Cleaning Ballywalter South Beach
Once again we returned to Ballywalter Beach for Operation Clean Up. In our last two trips to this part of the peninsula we removed heaps of litter, including tires, fishing nets, oyster cages and many other large and unsightly items.
This time proved no different we met up with 12 volunteers and within 2 hours we had removed 12 bags of litter and waste from the beach along with a tire and two wheels from a boat trailer.
The complete haul from Ballywalter
Some of the amazing volunteers making sure that every bit of micro plastic was removed from the seaweed and oncoming tide.
This clean up took us to 50 bags of litter removed from just Ballywalter beach alone and more than 350 bags of litter removed from coastal areas across Northern Ireland in the last 9 months as part of operation clean up. Thinking back after the event yesterday I saw a few things I wanted to point out about the things we are finding on beaches.
Each beach has its own almost unique footprint, sea park and Helen's Bay had more tourist related litter and wet wipes, the beaches along the peninsula like Ballywalter had larger items and lots of fishing gear. But there are items we find at every clean up.
1. Plastic bottles
2. Bottle lids
3. Broken glass
4. Plastic cotton bud sticks
6. Cigarette butts
Lets think about the items on this list. First of you notice that all of them are completely unnecessary and easy to remove form your daily life. Plastic bottles can be easily removed completely by using a reusable cup or water bottle, which would also reduce the second item, bottle tops. Bottles tops are usually more common finds as they are made of a different plastic from the bottle itself and float, not to mention that the bottles without lids fill with water and sink to the bottom of the ocean meaning they will never be removed in that form, but will break down over hundreds of years into micro plastics. If you can't get in in a reusable bottle (such as fizzy drinks etc) then just recycle the bottle, its never been easier to do so with the councils all across the country picking it up from your door every fortnight.
The broken glass is not only a hazard to marine life but a severe risk to all who frequent the beach, including dogs. Its again super easy to remove by just taking it home or recycling it.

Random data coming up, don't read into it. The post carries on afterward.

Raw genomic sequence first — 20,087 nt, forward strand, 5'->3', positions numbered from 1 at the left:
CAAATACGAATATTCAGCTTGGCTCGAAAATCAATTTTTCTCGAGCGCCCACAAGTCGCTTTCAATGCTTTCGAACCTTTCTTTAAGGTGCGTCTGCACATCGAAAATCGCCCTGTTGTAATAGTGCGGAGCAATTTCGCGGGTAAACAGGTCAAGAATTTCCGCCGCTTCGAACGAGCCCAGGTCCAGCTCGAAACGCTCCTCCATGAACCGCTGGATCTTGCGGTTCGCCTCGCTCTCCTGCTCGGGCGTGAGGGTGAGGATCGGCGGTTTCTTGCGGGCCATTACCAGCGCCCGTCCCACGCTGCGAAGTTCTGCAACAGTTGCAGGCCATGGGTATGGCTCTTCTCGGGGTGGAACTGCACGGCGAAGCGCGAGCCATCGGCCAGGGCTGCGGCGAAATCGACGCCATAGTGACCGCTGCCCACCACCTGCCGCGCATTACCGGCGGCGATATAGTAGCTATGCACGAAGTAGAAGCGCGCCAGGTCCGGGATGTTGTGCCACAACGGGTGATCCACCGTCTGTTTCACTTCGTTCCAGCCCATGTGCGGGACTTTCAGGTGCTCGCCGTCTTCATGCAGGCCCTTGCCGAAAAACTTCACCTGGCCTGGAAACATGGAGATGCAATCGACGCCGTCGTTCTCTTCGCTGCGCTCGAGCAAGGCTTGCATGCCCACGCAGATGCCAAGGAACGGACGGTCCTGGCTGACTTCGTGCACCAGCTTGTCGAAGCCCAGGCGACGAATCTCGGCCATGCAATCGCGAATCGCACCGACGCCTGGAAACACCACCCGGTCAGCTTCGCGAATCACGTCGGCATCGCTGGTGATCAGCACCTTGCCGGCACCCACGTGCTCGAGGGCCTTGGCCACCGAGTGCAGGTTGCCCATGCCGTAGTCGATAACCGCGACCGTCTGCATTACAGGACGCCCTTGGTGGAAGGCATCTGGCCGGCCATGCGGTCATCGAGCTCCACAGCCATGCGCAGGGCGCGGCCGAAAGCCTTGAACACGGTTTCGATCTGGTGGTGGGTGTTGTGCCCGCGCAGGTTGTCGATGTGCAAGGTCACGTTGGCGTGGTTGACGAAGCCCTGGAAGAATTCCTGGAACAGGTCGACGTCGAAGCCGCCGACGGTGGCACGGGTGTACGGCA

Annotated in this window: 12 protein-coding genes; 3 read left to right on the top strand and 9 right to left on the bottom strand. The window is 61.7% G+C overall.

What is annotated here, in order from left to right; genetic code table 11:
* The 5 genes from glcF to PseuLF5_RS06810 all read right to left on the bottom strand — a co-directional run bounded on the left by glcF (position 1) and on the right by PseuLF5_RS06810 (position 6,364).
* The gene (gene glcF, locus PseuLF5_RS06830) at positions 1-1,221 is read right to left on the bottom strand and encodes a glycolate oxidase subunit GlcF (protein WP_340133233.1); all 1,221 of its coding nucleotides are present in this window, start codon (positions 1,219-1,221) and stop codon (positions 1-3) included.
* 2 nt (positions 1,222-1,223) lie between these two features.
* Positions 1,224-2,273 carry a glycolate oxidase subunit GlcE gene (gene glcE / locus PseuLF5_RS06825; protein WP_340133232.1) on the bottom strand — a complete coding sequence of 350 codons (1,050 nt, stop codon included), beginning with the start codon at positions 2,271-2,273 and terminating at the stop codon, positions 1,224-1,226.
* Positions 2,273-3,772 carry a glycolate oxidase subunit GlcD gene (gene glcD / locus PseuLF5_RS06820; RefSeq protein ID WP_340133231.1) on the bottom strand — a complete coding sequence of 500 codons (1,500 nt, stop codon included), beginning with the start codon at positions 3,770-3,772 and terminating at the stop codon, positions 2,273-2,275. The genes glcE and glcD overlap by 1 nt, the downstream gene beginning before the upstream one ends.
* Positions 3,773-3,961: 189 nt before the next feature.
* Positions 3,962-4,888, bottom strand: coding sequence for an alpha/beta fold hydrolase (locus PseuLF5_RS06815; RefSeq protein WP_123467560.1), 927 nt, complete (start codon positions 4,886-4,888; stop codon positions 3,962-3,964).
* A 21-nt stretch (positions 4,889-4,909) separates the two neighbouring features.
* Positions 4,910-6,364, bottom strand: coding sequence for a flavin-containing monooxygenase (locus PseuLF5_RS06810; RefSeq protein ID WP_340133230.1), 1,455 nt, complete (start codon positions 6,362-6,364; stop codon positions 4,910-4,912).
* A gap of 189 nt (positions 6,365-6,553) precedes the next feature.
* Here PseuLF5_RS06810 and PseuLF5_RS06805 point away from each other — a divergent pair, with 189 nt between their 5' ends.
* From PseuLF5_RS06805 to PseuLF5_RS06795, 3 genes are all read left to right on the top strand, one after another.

The plastic cotton bud sticks are again easy to manage firstly, stop flushing them down the toilet, and secondly stop buying plastic buds switch to paper and it means they will completely biodegrade in a few months not a few centuries. We covered this issue more in a recent blog post (HERE)
Straws are another easy swap, and it is great to see so many places starting to ban or swap them for more environmentally friendly options such as stainless steel or paper straws. The stainless steel ones are great and cheap and you can just wash them after use and re-use them for ever, so you can still enjoy your ice cold drink or fresh smoothie by straw if you so please.
Finally the cigarette butts are everywhere, on every beach and every street nation wide. I understand that cigarette smoking is a very hard addiction to kick, but it would be so much better not just for the environment, but for yourself if you tried to quit. At Ballywlater beach alone I personally removed 77 from the car park area and found many more on the sand and seaweed, the same can be said for ballyholme, helens bay and the lagan towpath. They take decades to break down and leach so many harmful chemicals into the water and ocean that can spread as far as 200 meteres away from the original butt.
i short many of the items we find on beaches are not only unnecessary in our lives but can be easily swapped, removed or recycled. Lets all try to make a big effort to change the way we look at our waste, the health of the oceans depends on it.